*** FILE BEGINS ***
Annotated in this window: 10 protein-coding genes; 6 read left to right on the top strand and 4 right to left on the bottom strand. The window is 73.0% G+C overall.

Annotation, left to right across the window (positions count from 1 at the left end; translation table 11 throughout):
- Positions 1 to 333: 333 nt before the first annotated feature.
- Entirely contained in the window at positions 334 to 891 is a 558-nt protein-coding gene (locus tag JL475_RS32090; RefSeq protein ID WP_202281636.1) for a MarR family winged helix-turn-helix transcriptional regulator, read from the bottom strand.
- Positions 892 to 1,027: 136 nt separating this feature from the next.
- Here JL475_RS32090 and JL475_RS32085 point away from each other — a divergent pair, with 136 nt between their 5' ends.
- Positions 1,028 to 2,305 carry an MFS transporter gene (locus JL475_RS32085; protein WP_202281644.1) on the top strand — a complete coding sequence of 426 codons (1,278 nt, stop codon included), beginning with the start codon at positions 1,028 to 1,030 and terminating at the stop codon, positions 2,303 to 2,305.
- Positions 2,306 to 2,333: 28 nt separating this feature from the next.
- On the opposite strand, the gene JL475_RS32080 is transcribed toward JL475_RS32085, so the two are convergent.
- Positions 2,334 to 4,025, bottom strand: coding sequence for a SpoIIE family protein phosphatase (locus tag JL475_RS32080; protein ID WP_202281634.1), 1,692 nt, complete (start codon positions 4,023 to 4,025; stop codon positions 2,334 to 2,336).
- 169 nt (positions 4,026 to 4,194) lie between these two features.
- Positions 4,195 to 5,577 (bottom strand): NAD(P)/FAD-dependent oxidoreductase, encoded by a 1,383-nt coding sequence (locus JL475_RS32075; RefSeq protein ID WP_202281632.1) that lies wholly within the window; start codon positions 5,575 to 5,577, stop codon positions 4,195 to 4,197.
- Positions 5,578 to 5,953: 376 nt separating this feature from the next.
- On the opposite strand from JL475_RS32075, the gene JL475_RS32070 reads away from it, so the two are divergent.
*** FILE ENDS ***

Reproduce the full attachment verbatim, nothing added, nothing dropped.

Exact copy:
Annotated in this window: 10 protein-coding genes; 6 read left to right on the top strand and 4 right to left on the bottom strand. The window is 73.0% G+C overall.

Annotation, left to right across the window (positions count from 1 at the left end; translation table 11 throughout):
- Positions 1 to 333: 333 nt before the first annotated feature.
- Entirely contained in the window at positions 334 to 891 is a 558-nt protein-coding gene (locus tag JL475_RS32090; RefSeq protein ID WP_202281636.1) for a MarR family winged helix-turn-helix transcriptional regulator, read from the bottom strand.
- Positions 892 to 1,027: 136 nt separating this feature from the next.
- Here JL475_RS32090 and JL475_RS32085 point away from each other — a divergent pair, with 136 nt between their 5' ends.
- Positions 1,028 to 2,305 carry an MFS transporter gene (locus JL475_RS32085; protein WP_202281644.1) on the top strand — a complete coding sequence of 426 codons (1,278 nt, stop codon included), beginning with the start codon at positions 1,028 to 1,030 and terminating at the stop codon, positions 2,303 to 2,305.
- Positions 2,306 to 2,333: 28 nt separating this feature from the next.
- On the opposite strand, the gene JL475_RS32080 is transcribed toward JL475_RS32085, so the two are convergent.
- Positions 2,334 to 4,025, bottom strand: coding sequence for a SpoIIE family protein phosphatase (locus tag JL475_RS32080; protein ID WP_202281634.1), 1,692 nt, complete (start codon positions 4,023 to 4,025; stop codon positions 2,334 to 2,336).
- 169 nt (positions 4,026 to 4,194) lie between these two features.
- Positions 4,195 to 5,577 (bottom strand): NAD(P)/FAD-dependent oxidoreductase, encoded by a 1,383-nt coding sequence (locus JL475_RS32075; RefSeq protein ID WP_202281632.1) that lies wholly within the window; start codon positions 5,575 to 5,577, stop codon positions 4,195 to 4,197.
- Positions 5,578 to 5,953: 376 nt separating this feature from the next.
- On the opposite strand from JL475_RS32075, the gene JL475_RS32070 reads away from it, so the two are divergent.